LAS VEGAS — The UNLV medical school is using a state-of-the art orthopedic surgery simulator to give its residents realistic operating room experiences.
University Department of Orthopedic Surgery Chair Dr. Michael Daubs likens the experience 20 orthopedic residents are getting to that of commercial airline pilots in training. “This is a tremendous advance in education for orthopedic surgery,” he said.
Flight simulation helps fledgling pilots practice and prepare for challenging scenarios before they take off, Daubs said. Using a truly realistic simulator known as the ArthroS, developed by the Swiss company VirtaMed, to train up-and-coming surgeons only makes sense, Daubs said.
“Why wouldn’t we want those training for surgery to have the most realistic training possible?” Daubs asked, standing inside the Clinical Simulation Center of Las Vegas near University Medical Center and Valley Hospital Medical Center. “When I was in training, they weren’t around.”
The VirtaMed ArthoS comes close to replicating the structures of the human body. The pressures residents feel when they encounter tendons, cartilage or bone are nearly identical to those they would discern if operating on a live patient.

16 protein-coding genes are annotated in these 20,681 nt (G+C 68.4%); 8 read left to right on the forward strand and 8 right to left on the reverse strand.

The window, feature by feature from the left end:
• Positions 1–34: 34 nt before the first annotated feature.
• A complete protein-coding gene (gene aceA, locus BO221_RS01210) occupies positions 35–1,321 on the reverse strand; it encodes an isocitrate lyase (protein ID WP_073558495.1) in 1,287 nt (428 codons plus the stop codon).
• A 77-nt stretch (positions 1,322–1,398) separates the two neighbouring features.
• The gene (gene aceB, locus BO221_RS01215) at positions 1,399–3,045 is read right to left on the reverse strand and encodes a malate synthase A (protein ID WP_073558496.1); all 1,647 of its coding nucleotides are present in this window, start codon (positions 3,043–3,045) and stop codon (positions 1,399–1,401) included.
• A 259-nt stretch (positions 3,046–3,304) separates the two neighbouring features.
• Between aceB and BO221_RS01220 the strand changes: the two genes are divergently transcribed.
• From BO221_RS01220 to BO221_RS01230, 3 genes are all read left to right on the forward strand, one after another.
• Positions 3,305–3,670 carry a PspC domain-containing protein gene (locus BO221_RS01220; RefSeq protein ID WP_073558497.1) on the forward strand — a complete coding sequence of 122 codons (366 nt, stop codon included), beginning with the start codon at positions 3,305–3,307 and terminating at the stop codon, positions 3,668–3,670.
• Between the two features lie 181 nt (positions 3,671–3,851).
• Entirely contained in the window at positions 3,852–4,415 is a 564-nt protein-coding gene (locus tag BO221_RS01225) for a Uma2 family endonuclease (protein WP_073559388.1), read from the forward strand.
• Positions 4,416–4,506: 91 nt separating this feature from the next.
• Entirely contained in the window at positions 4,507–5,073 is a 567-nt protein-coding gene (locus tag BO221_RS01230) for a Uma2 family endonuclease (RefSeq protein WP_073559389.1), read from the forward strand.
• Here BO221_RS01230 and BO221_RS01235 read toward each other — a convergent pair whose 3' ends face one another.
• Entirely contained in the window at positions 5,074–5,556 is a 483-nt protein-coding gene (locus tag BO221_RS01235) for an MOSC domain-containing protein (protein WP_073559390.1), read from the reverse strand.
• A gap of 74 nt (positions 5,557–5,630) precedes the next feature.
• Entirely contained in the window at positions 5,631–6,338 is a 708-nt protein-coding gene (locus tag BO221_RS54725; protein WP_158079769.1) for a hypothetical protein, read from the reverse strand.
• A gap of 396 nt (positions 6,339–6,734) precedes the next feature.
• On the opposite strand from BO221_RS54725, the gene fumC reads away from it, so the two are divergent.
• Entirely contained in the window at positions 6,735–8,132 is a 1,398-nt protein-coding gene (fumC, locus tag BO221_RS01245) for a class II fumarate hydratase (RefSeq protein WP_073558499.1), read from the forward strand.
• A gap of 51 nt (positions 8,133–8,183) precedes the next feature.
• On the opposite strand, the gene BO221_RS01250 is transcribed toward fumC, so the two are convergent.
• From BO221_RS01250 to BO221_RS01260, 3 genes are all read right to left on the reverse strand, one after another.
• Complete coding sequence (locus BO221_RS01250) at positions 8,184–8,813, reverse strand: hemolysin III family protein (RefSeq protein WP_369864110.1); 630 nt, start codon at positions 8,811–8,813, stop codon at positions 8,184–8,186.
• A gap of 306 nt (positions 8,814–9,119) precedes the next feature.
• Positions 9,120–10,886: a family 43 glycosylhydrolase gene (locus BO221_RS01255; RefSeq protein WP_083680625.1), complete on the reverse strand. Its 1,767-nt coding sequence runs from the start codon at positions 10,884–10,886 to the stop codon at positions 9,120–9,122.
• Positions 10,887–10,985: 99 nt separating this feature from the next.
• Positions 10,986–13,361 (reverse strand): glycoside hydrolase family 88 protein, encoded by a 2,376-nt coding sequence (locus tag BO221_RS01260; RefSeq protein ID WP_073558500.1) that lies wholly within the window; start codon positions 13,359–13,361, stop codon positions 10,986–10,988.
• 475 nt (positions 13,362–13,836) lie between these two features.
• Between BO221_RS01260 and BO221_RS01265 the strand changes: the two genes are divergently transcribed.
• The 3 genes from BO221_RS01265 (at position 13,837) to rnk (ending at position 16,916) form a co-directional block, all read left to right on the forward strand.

Scenarios include shaving the meniscus, suctioning and controlling bleeding. A red liquid substance resembling blood covers the screen if a resident make a serious mistake,
Daubs, known for his expertise in spine surgery, said he expects to continue to get top graduate students in orthopedics with the help of the simulator, which allows him to record and grade the students on their precise movements.
“Very few medical schools have anything close to this,” he said, noting that graduate medical students in their early residencies previously did much more watching than doing. “(Now) they can become better much faster.”